If we had a different way of measuring the temperature or a better action-plan the situation would change drastically.

What if we instead waited until we started feeling cold or feeling warm before we put clothes on or off? The change in temperature the thermometer can measure, that tenth of a degree, is a real change. But not one that is relevant. That change, which could come from a door opening or just someone walking past, can lead to a constant dessing and undressing. Time and energy being wasted. And all for no other reason than the fact that we “can” measure that change and think we need a rapid response. (And that someone has sold us a technological innovation we don’t neeed!)

Sometimes the best response is no response at all. But when all our instruments for measuring change are screaming at us to take action, sitting still can be the most difficult thing to do. And maybe the real “cause” of our action is just our own impatience or panic.

Surely it is impossible to get more done by doing less?

If that is what you are thinking then you are right. Under one condition. That you are always, always, always doing the right things. Not all of us are.

More intelligence through thinking less? Can it really be true? Surely the more thoughts the better?

That, as you probably realise, depends on the thoughts. Thoughts have direction and can lead to action. Depending on what you want to be doing there are thouhts that will support and thoughts that will counteract. Balancing on a tight-rope a 100 metres above the Niagara Falls you don’t want to start thinking “go on, jump off..dive into the water you useless piece of s…t, you can’t do this it’s too difficult and you’re too stupid…”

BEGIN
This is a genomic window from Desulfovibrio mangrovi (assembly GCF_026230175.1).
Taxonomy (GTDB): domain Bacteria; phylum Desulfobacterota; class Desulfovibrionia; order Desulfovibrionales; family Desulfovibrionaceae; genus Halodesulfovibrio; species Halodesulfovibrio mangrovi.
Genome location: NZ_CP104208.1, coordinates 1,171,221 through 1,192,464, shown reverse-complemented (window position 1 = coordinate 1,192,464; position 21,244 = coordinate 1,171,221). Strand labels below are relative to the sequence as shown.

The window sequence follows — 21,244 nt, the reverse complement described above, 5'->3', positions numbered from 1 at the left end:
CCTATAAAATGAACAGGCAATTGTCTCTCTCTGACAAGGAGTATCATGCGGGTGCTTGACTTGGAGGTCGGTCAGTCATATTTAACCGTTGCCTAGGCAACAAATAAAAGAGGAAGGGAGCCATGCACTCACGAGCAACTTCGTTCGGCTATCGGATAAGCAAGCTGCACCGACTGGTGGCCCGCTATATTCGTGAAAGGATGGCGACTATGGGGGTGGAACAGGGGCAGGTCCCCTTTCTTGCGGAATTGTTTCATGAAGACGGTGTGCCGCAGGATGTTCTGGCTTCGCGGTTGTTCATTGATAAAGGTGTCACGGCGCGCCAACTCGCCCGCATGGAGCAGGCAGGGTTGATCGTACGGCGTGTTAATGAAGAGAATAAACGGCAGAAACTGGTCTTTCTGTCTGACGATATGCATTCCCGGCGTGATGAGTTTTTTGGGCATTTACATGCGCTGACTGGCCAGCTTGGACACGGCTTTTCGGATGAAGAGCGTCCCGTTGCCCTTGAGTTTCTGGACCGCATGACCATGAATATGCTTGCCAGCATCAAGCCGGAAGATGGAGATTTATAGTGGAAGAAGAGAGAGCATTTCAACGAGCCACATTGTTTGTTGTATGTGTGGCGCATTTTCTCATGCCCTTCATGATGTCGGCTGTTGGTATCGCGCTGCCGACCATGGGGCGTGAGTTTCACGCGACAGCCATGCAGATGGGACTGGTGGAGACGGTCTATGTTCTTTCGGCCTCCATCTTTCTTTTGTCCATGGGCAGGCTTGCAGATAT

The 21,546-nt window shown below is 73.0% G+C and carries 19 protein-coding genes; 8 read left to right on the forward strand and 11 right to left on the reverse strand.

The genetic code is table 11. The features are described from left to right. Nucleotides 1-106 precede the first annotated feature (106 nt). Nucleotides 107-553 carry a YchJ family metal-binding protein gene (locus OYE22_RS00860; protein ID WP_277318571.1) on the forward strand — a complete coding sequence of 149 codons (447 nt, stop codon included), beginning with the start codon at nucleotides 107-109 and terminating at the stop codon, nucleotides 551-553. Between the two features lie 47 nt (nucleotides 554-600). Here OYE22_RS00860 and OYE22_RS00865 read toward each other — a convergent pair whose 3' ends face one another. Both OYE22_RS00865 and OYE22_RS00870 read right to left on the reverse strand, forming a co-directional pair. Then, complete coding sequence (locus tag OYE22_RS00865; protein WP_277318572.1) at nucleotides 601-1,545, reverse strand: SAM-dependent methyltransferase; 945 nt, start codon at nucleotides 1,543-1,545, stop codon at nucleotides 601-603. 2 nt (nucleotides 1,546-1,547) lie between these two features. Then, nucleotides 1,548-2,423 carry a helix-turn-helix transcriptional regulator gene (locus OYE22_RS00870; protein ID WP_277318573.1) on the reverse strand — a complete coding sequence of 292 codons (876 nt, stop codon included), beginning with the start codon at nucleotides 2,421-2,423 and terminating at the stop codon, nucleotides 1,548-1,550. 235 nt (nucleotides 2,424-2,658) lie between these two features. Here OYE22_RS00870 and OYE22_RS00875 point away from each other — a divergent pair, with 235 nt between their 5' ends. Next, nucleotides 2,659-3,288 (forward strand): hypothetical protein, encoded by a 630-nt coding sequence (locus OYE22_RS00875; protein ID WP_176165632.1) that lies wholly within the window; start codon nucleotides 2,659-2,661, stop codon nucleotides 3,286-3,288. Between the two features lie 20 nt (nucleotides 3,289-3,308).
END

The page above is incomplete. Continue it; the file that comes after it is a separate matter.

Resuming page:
If you are hoping to have a positive view of a situation you don’t want to start thinking loudly about all the negative aspects! But still we sometimes do. We counteract ourselves because we cannot control the thoughts that flash through our minds and affect what we are doing.

Physical flexibility is a result of being physically supple. Avoiding and getting rid of the muscular tension we don’t need at the moment. Mental flexibility is a result of being mentally supple. Avoiding and getting rid of the thoughts we don’t need at the moment.

Is all this really important? Why is this flexibility such an issue?

In business, or life in general, things change. We need to be able to adapt if necessary and that calls for a certain flexibility. An inability to think or act in certain directions will sooner or later cause problems.

A scorpion needed to cross a river. He asked a frog to take him on his back and swim across. The frog was a bit worried about the scorpion stinging him but realised that if  it did it would drown so he agreed to the transport. Half way across the river the scorpion stung the frog and as they both started sinking the frog asked: “Why did you do it? This will mean certain death for you too?” The scorpion answered: ” I’m a scorpion and this is what scorpions do…”

We are humans and have the possibility of a  less single-track approach to things. The question is: To what extent do we use that possibility?

So Ian, you want to run faster? OK, you have two options. Work harder or relax more.